Pilot Flying J, Love’s and TravelCenters of America are among truck stops using cold-flow broad spectrum additives to treat fuel at cold-weather locations for the winter.
“With the exception of our cold-weather stores, we blend additive only when the weather warrants,” said Bryan Stickley, PFJ’s director of supply mid-continent.
TravelCenters of America fuel treated for cold weather also offers deicing elements to help minimize fuel-filter freeze-ups, said Frank Bradley, a sales vice president.
Off-the-shelf additives remain popular, but more additive doesn’t necessarily equal better protection.
“Data typically shows that anything more than a triple treatment [for one tank] of cold flow into diesel fuel will have greatly diminished return on improving the cold filter-plugging point of diesel,” Stickley said. “Most improvement will be made in the first and second treatments.”
Because Howes products don’t contain alcohols or solvents, overtreatment is not harmful to the diesel fuel system, said Steve Sikorsky, the company’s vice president of strategic accounts. “A high-quality fuel additive should be added to the tank on every fill-up” for overall performance improvement, he said.
Brent Bergevin, Love’s vice president of transportation, said additives with a specific target – like an anti-gel or cetane boost – and fuel conditioners are fine to pour in as long as drivers are choosing one that meets their specific needs.
“Some additives are designed to help thaw out frozen fuel systems, and others are designed to prevent the fuel from freezing and gelling in the first place,” said Homer Hogg, TravelCenters of America’s director of technical service. “Is that fuel treated for the climate you are heading towards? Has it been treated properly for cold weather? If not, you’ll want to treat the fuel in your tanks in order to avoid the paraffin wax in the fuel from clouding up and gelling. This will cause the fuel to clog filters and can eventually stop the fuel from flowing altogether.”
Sikorsky said since many additives disperse water from the fuel, it is necessary to check the water separator periodically and drain the bowl. Bergevin recommends draining filters and fuel tanks daily to get rid of condensation.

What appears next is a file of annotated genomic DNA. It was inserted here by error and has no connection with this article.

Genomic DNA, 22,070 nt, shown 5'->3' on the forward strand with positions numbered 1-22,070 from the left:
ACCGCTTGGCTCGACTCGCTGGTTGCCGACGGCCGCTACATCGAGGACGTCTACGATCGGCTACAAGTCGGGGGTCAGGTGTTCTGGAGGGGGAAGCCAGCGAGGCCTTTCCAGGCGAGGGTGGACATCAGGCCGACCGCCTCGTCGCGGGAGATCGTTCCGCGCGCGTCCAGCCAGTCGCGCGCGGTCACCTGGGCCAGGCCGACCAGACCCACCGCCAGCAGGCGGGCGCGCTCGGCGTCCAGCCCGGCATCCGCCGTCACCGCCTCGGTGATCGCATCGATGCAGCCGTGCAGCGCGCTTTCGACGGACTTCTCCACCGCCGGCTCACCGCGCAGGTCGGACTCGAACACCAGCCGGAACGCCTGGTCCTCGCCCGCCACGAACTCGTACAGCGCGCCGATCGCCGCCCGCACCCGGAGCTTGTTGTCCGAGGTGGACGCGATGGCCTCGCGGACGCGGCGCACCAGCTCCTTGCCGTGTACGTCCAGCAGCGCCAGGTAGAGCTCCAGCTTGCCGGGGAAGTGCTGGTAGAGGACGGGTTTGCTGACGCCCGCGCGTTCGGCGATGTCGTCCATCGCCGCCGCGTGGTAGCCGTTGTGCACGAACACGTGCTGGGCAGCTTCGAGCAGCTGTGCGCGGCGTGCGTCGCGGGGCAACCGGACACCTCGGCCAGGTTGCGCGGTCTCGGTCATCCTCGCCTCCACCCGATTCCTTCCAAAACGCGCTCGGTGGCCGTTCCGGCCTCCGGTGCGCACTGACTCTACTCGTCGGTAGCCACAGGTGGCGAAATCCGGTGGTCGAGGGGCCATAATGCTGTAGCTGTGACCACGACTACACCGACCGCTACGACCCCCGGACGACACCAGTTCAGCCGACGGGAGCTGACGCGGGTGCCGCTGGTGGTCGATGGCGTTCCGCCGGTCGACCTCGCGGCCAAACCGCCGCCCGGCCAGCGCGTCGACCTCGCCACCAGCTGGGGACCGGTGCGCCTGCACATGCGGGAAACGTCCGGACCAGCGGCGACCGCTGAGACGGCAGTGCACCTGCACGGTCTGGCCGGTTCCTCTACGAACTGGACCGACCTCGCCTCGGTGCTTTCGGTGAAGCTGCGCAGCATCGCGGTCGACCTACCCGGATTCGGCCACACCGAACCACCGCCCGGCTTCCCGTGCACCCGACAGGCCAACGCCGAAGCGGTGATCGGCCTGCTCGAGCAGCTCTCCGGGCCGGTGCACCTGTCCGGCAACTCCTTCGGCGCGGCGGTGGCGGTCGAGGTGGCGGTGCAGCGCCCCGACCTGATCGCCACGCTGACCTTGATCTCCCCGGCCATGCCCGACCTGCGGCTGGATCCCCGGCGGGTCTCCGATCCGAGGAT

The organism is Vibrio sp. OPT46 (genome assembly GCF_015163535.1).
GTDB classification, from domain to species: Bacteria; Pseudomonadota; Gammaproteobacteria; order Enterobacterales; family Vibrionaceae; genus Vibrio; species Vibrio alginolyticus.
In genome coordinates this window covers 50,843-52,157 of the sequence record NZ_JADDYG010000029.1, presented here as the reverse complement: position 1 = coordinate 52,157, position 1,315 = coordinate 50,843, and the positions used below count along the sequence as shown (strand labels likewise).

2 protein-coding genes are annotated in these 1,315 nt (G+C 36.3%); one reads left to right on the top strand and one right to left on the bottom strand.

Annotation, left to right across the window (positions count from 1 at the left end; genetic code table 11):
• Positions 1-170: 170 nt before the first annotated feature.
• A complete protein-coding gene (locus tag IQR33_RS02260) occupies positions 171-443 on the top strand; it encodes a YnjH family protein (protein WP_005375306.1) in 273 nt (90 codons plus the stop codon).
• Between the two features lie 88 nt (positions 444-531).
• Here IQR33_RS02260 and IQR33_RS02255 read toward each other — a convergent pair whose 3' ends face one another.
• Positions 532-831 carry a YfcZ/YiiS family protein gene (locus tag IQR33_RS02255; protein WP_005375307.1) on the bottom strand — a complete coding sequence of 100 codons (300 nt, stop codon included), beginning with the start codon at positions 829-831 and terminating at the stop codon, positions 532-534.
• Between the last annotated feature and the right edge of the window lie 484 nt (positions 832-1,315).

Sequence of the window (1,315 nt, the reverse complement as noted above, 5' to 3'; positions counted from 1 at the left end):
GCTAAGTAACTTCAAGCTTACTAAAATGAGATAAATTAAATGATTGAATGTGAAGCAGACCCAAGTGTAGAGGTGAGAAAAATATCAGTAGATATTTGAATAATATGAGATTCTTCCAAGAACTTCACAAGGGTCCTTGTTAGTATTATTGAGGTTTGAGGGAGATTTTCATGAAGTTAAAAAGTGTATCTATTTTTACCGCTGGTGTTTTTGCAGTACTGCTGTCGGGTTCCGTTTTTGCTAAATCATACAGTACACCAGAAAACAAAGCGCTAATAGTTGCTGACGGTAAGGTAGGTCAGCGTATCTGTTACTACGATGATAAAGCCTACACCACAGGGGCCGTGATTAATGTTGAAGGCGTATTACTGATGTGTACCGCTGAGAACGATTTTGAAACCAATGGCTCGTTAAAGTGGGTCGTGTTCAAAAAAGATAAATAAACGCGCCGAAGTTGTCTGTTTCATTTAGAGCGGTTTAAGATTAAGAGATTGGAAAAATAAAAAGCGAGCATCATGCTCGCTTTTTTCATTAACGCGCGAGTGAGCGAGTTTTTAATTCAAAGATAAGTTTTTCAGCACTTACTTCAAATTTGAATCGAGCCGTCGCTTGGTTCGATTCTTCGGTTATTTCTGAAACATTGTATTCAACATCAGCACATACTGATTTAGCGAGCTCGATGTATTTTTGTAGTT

Adding too much of any additive is not advised. Hogg said the key to avoiding over-conditioning the fuel is to know its qualities. “If the fuel you’re pumping into your tanks has not been properly treated, then you should consider treating the fuel directly in the tanks on your truck,” he said. “Be certain to use the correct additive at the right time.”
Hogg said fuel additives can help with lubricity, but overdoing it can hurt fuel efficiency. He suggested checking with the engine manufacturer to see if treating fuel could void a warranty.
However, as long as the product is used as stated on its container, there’s little risk in causing problems with exhaust of the diesel particulate filter, Hogg said.
“The trick is to be sure you use the correct amount of treatment,” he said. “Some additive containers include measuring scales on the bottle. It’s also a good practice to keep a measuring container in your truck to ensure you are properly mixing the fuel in your tanks with the ratio requirements noted on the additive’s label.”
Winter diesel often is knocked for causing a reduction in miles per gallon, but Stickley said there is no significant effect with diesel treated with cold-flow improvers, which do not affect the diesel’s cetane.
Some “trucks get slightly lower MPGs during winter months,” Bergevin said. “This could be from extreme cold weather and longer idling times.”